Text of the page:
A monumental sculpture by acclaimed artist Simone Leigh has been installed at the corner of 34th and Walnut streets, the gateway to College Green at the University of Pennsylvania.
Titled “Brick House,” the piece depicts a Black woman’s head atop a form that suggests a skirt or perhaps a building. It is the first large-scale piece in the artist’s Anatomy of Architecture series that merges human form with diverse architectural elements.
Cast in bronze, the work stands 16 feet high, measures 9 feet in diameter at its base, and weighs 5,900 pounds. Another edition of “Brick House” is on display on New York City’s High Line through Spring 2021.
“Ms. Leigh’s sculpture brings a striking presence of strength, grace, and beauty — along with an ineffable sense of mystery and resilience — to a central crossroad of Penn’s campus,” said Penn President Amy Gutmann.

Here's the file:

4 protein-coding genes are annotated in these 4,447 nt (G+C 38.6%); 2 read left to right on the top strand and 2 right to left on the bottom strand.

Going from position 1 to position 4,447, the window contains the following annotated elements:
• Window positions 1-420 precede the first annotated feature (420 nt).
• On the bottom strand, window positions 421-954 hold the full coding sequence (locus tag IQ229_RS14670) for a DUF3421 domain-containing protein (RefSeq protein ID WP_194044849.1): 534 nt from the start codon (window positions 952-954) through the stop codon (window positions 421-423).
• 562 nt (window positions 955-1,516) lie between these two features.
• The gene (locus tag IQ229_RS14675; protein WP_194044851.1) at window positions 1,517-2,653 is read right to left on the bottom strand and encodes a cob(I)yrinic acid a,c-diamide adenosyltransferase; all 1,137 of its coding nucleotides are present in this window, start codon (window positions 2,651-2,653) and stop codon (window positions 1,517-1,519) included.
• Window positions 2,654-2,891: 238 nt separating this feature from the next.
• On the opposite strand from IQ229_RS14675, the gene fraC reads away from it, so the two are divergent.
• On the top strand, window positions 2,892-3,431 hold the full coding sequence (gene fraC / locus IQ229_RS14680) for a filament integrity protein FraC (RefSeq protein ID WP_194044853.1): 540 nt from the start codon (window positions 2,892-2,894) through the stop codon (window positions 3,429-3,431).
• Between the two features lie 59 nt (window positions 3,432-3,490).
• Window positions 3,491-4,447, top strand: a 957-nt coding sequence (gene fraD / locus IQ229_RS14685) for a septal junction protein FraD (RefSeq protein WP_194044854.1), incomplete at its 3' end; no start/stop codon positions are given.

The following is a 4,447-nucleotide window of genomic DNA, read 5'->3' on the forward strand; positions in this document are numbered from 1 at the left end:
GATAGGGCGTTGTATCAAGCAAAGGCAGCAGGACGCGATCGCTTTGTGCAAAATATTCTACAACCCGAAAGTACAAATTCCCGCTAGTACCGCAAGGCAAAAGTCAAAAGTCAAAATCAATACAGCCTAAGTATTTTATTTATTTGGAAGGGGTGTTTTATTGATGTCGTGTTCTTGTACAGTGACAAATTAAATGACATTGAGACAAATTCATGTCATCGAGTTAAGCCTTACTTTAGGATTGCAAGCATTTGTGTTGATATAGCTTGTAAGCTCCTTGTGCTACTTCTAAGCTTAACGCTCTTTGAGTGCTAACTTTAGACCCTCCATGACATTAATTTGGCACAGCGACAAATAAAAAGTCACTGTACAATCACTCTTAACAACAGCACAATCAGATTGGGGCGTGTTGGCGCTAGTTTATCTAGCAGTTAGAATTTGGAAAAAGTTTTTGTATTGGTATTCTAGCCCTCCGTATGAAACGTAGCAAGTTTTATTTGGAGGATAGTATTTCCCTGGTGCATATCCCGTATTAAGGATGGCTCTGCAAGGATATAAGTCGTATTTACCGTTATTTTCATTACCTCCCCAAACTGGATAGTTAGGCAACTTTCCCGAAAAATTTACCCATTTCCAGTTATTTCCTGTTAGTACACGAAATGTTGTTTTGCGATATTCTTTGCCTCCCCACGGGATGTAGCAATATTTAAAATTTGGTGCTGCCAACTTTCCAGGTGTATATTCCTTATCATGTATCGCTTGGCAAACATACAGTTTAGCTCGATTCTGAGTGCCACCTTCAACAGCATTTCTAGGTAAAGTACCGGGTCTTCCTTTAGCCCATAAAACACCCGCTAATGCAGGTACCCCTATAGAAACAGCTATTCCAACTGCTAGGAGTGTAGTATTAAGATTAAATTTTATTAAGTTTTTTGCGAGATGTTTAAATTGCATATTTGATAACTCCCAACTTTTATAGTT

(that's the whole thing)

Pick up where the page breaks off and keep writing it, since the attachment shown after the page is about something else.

“When Glenn and Amanda Fuhrman first approached Penn over a year and a half ago, I was absolutely delighted by the possibility of bringing this spectacular work of art to Penn,” she said.
“Its enthralling presence of Black beauty with artistic references to the African diaspora will draw the attention of everyone walking or driving past one of the most travelled corners in West Philadelphia. And how perfectly fitting it is that we welcome ‘Brick House’ to our campus at the same time as we redouble our collective efforts to confront issues of racial justice. ‘Brick House’ adds immeasurable depth to the public art accessible for viewing and studying across Penn’s campus. We look forward to it generating countless conversations about its meaning and significance.”